A nominee for the nation’s financial watchdog on Sunday addressed the need to ease ownership regulations on non-financial entities in the banking sector to promote additional launches of internet-only banks.
Choi Jong-ku, the nominee for chairman of the Financial Services Commission, said a pending bill on easing up Korea‘s existing banking laws to accommodate non-financial industries owning bank stakes, should be decided considering the nature of internet-only banks designed to cover retail finances.
“Internet banking can be a catalyst for the development of the Korean financial industry,“ said Choi in a written statement to the National Assembly on Sunday.
In his statement, Choi emphasized that while the basic principle of segregating non-financial and financial industries in terms of stake ownership should be respected, Choi added that internet banking is not a traditional bank, rather a ”new financial business“ that combines IT and finance.
Choi Jong-ku, the nominee for chairman of the Financial Services Commission (Yonhap)
Choi said that the new era of internet-only banking should be considered as a catalyst for the development of the country’s financial industry, such as increased competition among financial institutions to offer more convenient financial services at lower prices.
According to the banking act, non-financial institutions are only permitted to hold 10 percent ownership of banks, while only being allowed to exercise up to 4 percent of their voting rights.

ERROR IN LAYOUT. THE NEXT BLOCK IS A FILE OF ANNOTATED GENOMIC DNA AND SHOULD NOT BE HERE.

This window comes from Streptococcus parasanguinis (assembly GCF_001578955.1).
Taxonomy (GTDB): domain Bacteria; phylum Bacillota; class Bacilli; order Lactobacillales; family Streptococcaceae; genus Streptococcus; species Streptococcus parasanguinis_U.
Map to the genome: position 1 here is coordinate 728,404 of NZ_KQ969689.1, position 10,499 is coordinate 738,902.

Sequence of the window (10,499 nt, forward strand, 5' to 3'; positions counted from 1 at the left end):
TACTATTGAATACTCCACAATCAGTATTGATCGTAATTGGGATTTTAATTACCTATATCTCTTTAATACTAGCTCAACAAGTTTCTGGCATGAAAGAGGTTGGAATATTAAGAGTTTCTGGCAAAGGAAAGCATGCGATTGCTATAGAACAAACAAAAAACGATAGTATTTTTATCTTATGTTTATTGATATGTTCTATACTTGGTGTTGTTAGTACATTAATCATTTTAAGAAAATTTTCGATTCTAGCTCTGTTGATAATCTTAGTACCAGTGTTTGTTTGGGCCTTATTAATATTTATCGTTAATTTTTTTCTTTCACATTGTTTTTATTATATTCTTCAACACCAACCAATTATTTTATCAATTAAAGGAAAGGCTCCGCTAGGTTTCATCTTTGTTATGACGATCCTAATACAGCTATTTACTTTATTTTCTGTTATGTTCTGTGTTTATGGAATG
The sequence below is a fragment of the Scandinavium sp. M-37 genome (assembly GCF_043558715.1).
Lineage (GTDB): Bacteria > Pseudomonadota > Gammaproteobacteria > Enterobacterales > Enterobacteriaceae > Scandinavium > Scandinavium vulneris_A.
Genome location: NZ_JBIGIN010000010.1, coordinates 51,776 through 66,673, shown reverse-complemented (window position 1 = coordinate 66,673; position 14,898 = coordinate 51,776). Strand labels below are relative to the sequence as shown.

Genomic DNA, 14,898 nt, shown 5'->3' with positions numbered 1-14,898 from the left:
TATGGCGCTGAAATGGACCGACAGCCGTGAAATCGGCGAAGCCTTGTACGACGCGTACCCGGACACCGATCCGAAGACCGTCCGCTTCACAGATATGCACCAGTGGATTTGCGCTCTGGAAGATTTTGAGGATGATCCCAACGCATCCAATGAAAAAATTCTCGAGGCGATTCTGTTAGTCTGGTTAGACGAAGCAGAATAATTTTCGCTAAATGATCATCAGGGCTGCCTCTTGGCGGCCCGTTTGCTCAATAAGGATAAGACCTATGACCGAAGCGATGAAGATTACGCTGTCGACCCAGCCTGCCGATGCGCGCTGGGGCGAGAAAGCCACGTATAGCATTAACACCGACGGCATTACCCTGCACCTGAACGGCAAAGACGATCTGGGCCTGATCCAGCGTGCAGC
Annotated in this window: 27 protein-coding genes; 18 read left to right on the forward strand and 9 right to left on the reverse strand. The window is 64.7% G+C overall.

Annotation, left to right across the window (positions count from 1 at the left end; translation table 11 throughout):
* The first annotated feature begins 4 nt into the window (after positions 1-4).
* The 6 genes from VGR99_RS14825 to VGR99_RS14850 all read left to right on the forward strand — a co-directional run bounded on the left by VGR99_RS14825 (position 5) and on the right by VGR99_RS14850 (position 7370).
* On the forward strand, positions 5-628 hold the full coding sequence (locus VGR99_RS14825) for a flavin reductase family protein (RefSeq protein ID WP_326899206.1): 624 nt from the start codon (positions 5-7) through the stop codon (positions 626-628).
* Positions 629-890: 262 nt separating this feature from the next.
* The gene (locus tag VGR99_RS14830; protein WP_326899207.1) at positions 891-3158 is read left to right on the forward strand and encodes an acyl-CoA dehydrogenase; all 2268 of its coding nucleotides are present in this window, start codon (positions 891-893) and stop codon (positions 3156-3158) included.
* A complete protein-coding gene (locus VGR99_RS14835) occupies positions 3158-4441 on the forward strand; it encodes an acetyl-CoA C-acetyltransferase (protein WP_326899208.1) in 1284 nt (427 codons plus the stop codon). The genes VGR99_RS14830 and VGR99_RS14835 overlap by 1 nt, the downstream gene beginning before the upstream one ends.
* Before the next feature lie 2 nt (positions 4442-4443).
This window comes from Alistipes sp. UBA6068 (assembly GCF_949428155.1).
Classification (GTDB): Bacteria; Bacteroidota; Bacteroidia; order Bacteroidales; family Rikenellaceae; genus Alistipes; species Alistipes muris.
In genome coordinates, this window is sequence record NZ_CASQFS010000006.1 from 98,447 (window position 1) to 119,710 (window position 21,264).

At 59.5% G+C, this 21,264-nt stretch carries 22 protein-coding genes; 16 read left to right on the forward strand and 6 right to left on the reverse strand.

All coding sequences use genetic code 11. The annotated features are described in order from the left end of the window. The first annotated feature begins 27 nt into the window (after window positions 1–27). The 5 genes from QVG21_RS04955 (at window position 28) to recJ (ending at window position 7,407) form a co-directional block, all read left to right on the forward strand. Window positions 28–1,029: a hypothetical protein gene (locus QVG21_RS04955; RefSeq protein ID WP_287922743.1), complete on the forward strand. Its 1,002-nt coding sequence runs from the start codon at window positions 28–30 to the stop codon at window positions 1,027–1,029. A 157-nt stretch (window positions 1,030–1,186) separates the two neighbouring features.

However, in light of growing popularity of internet-only banks, the government has been seeking to amend Korea‘s banking law to ease its stake holding regulations so that non-financial industries can hold up to 50 percent stake in online banks. The new amendment would permit corporate firms such as Kakao to have increased ownership in its own internet banking institution.
K-bank, which started operations on April 3, grew tremendously as its subscribers surpassed 400,000 and deposits and loans surpassed 600 billion won each in the first 100 days of its launch.
Kakao Bank, where Korea Investment Holdings and Kakao hold a 58 percent and 10 percent stake, respectively, is preparing to launch its services sometime at the end of this month.
”In order to accelerate innovation in the field of financial services and to promote competition and innovation among Internet banks, it is also necessary for a third player to enter after K-bank and Kakao Bank,“ Choi said, alluding to further growth in Korea’s online-only banking market.
By Julie Jackson (firstname.lastname@example.org